11. Brandi Carlile (with Kris Kristofferson)
This has “I am going to make the best of it but it is going to be very, very hard” written all over it. You have been looking forward to this holiday for months, curating a playlist that hits all the right songs at certain bends in the road or stretches of highway that need an emotional boost.
But you did not anticipate him joining you. You hope he decides to just sit back and read the whole time so the two of you can catch up, enjoy your handiwork, but he won’t stop trying to engage both of you, and it’s clear that he can mostly assert his academic dominance. He has some opinions about Lorrie Moore, about Leon Trotsky, and you’re not sure where he made the jump from one to the other because it is all just so teeth-grindingly dull. Your friend attempts to chime in, and you wait on edge to hear a silvery rebuttal, but he keeps talking over, his smoker’s growl somehow filling this entire stretch of Highway 60. You fantasize about him being eaten by a moose.
10. Michelle Branch
You’re not sure how you ended up agreeing to drive a bubbly American undergrad from Vancouver to Calgary, and you can’t help but think this is how most fanfics start. We’ll probably have to share a tiny bed in a motel during a rainstorm after the car breaks down, you think. She brings you a box of Timbits when you pick her up, a sweet gesture, although you can’t help but feel the bubbling of annoyance when she spends three minutes Instagramming the box.
You worry about filling the space with conversation with a stranger, but she’s more than got you covered. She knows an awful lot about the Jamie Salé/David Pelletier skating controversy, enough for the entire length from Kamloops to Salmon Arm. She finds Justin Trudeau attractive, and tells you such, and spends the stretch from Banff to Calgary gushing about the pictures of him marching in Pride parades. It must be so nice here, everyone seems so welcoming. “Lovely,” you say through a slight grit, and try to focus on the outskirts of the natural wonder around you.
9. Aaron Tveit
He says he feels at home in the mountains and woods because he attended and worked at a summer camp long after all his friends started to get internships and summer jobs closer to home. He was a songleader, warbling “Land of the Silver Birch” and “Stand By Me” with the fullness of his chest for half-interested tweens.
When you pull into the grounds of Banff, he practically squeals, jumping at the chance to help you repack more efficiently as you prepare for a hike. He pleads with you that he knows what he’s doing and remembers a particularly beautiful path from a wilderness trip he took some teens on years ago. He sings three verses of “American Pie” at full gusto (“to let the mountain lions know we’re here”) before you indulge him on and we were all in one place.
He gets you lost and forgets the sunblock. You’re both miserable, burnt and exhausted that night. He spends the rest of the trip desperately trying to make it up to you by offering to help, but accepting it becomes more exhausting than him asking.
8. James Blake
He brings along sandwiches from the fancy deli near his apartment for the first leg of the trip and remembers your order, right down to the substitution of your favorite cheese. He pauses as if he’s waiting for a thank you.
He writes a lot of short stories where the protagonists are always women, usually cis white women in their twenties in some blank Midwestern city, and they are always in love with The Worst Kind of Men, and they spend a lot of time taking baths or alone at their kitchen tables, drinking coffee. He tells you about the literary magazine he was accepted to, shrugging like it’s no big deal. He says anyone can be a writer. When you tell him you have difficulty calling yourself “a writer,” his jaw tightens. He becomes indignant, like how dare you not share the fullness of your talent with the world?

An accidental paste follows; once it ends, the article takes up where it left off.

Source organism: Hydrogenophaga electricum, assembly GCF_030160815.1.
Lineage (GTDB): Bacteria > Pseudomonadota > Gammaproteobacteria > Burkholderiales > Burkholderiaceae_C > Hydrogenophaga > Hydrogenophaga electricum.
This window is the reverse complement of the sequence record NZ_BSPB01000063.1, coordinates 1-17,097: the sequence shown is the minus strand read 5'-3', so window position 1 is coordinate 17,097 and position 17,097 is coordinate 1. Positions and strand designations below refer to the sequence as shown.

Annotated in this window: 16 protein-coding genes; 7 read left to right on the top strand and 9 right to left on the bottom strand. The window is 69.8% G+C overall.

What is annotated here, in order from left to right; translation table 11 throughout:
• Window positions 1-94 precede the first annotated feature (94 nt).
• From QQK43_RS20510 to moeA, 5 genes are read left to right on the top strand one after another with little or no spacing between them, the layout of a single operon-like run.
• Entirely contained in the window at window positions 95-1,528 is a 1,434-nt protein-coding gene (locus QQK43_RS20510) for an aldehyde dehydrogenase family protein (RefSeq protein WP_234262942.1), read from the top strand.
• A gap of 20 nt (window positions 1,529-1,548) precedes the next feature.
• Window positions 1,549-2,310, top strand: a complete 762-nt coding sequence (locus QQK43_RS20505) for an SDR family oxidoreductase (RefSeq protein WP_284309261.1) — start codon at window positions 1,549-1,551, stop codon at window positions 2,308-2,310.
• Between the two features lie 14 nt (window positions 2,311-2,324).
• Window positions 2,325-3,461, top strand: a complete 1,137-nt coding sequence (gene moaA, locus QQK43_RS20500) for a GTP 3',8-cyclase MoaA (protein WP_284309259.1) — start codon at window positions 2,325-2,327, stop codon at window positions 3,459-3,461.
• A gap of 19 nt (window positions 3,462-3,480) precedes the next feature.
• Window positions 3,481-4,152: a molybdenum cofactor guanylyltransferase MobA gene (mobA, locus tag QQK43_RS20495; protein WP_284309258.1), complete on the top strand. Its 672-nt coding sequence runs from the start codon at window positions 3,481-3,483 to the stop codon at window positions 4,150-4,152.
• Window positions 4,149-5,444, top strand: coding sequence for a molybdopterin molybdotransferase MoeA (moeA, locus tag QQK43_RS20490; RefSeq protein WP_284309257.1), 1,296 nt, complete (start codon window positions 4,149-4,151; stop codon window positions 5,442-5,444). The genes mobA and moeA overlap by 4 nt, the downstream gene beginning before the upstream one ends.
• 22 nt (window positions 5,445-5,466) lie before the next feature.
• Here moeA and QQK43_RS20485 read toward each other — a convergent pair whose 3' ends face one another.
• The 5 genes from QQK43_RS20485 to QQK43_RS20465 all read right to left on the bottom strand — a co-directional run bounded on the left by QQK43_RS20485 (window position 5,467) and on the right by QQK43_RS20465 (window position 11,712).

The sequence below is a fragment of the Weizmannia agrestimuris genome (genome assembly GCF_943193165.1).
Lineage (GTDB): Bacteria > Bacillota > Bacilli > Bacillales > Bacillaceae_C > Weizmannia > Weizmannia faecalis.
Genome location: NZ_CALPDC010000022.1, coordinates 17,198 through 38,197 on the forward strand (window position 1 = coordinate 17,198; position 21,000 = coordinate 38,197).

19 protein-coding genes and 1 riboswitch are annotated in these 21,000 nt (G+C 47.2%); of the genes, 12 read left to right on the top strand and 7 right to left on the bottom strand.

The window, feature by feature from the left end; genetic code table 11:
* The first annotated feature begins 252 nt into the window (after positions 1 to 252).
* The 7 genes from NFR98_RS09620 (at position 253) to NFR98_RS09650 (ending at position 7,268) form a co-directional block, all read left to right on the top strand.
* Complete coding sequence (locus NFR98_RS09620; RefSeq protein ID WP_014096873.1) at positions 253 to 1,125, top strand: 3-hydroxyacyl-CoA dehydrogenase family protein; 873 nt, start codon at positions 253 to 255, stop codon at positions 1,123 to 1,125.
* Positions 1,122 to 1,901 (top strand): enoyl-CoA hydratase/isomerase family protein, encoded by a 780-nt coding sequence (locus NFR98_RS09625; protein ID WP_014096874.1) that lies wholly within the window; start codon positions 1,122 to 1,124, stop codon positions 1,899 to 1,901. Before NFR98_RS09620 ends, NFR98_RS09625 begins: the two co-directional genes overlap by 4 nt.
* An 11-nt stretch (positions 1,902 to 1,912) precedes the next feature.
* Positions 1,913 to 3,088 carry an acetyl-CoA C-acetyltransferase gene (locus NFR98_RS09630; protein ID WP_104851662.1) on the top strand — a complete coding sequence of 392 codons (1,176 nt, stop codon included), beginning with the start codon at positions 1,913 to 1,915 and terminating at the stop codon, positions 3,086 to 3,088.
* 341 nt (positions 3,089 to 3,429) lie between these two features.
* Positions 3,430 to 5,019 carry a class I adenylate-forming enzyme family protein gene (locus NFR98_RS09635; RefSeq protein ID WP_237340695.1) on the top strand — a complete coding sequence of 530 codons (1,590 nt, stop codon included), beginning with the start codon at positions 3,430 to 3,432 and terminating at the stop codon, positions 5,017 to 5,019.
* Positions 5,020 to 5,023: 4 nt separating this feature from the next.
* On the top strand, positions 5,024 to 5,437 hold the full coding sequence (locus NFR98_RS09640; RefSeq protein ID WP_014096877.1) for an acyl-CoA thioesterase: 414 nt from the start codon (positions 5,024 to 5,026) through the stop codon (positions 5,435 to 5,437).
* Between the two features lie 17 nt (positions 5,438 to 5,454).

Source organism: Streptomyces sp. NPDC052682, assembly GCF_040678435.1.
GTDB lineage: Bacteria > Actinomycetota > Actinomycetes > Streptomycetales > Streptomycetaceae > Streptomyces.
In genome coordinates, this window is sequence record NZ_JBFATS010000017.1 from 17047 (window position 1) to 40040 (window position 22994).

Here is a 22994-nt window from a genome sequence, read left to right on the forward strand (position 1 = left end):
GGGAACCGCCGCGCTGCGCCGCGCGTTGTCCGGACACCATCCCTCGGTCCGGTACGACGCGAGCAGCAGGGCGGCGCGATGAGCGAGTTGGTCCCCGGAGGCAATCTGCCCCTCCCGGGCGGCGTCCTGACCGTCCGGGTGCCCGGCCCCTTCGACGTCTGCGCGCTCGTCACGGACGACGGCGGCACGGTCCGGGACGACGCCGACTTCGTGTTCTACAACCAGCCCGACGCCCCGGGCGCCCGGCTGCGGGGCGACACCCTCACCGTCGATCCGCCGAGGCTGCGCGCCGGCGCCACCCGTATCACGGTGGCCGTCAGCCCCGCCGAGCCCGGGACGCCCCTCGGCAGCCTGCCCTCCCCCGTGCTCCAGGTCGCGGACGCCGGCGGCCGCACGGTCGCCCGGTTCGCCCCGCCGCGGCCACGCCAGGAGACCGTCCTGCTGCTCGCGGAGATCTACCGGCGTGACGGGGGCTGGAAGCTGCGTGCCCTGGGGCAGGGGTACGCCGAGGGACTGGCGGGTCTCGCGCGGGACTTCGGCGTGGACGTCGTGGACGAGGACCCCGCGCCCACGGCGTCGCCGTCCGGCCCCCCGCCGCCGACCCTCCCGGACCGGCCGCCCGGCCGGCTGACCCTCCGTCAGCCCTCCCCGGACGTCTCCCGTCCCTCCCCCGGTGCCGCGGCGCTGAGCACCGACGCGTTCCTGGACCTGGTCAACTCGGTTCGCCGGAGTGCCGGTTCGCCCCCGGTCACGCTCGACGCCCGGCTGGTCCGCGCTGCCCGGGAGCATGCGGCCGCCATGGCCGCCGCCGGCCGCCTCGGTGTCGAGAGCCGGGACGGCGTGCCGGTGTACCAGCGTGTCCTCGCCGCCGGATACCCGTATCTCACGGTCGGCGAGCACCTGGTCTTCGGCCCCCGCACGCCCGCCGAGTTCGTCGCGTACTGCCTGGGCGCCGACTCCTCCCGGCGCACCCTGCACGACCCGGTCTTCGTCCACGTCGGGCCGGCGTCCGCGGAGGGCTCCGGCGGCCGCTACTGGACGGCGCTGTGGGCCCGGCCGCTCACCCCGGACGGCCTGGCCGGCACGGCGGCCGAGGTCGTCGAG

He takes too many bites of an edible before you head to Yoho and is too afraid to get out of the car and look down at the expanding green of the forest. His eyes are now a pair of wet reflective moons and he asks you to hold his hand.
7. Diana Krall
Maybe it’s your desire to turn every long drive into therapy but you find yourself curling with frustration because it feels like she’s holding back, that she’s saying things that are lovely and profound about the scenery and the state of things but it still feels like the surface of a half-frozen lake.
She has a lot of opinions about kitchen backsplashes. It’s okay. So do you.
6. Sara Bareilles
Making a stop at Niagara is her idea, and she’s so excited she gets up early and picks up coffee for the both of you. She doesn’t talk much on the drive east, lets you go on about your job and your hookups and whatever else pours out while on the road. She is polite and dutiful with offering to pay for gas, to drive when your eyes start to get heavy. She lets you control the music and tolerates your need to restlessly station-surf, insisting on leaving a song on only once, and you’re surprised by how much life and gusto she gives to “Any Man of Mine.”
She insists that she’s straight but in the spartan room you share after visiting the falls, she eschews the second bed and curls into you as possible, your thinning grey t-shirt barely a buffer from the warmth of her arm wrapped around you. Right before you drift off, you swear you feel her press a kiss to the place where your neck and shoulders converge. She sings “River” in the shower in the morning.
She buys the tourist photo of the two of you on the Hornblower boat, soaking and smiling, and can’t wait to show it to you. You roll your eyes and pretend you’re above it, but you buy one, too.
5. Javier Colón
Same earnest summer camp songleader energy as No. 9, but his company is a little less grating. He is unafraid to ask questions or consult GPS when he doesn’t know how to get back to the main highway.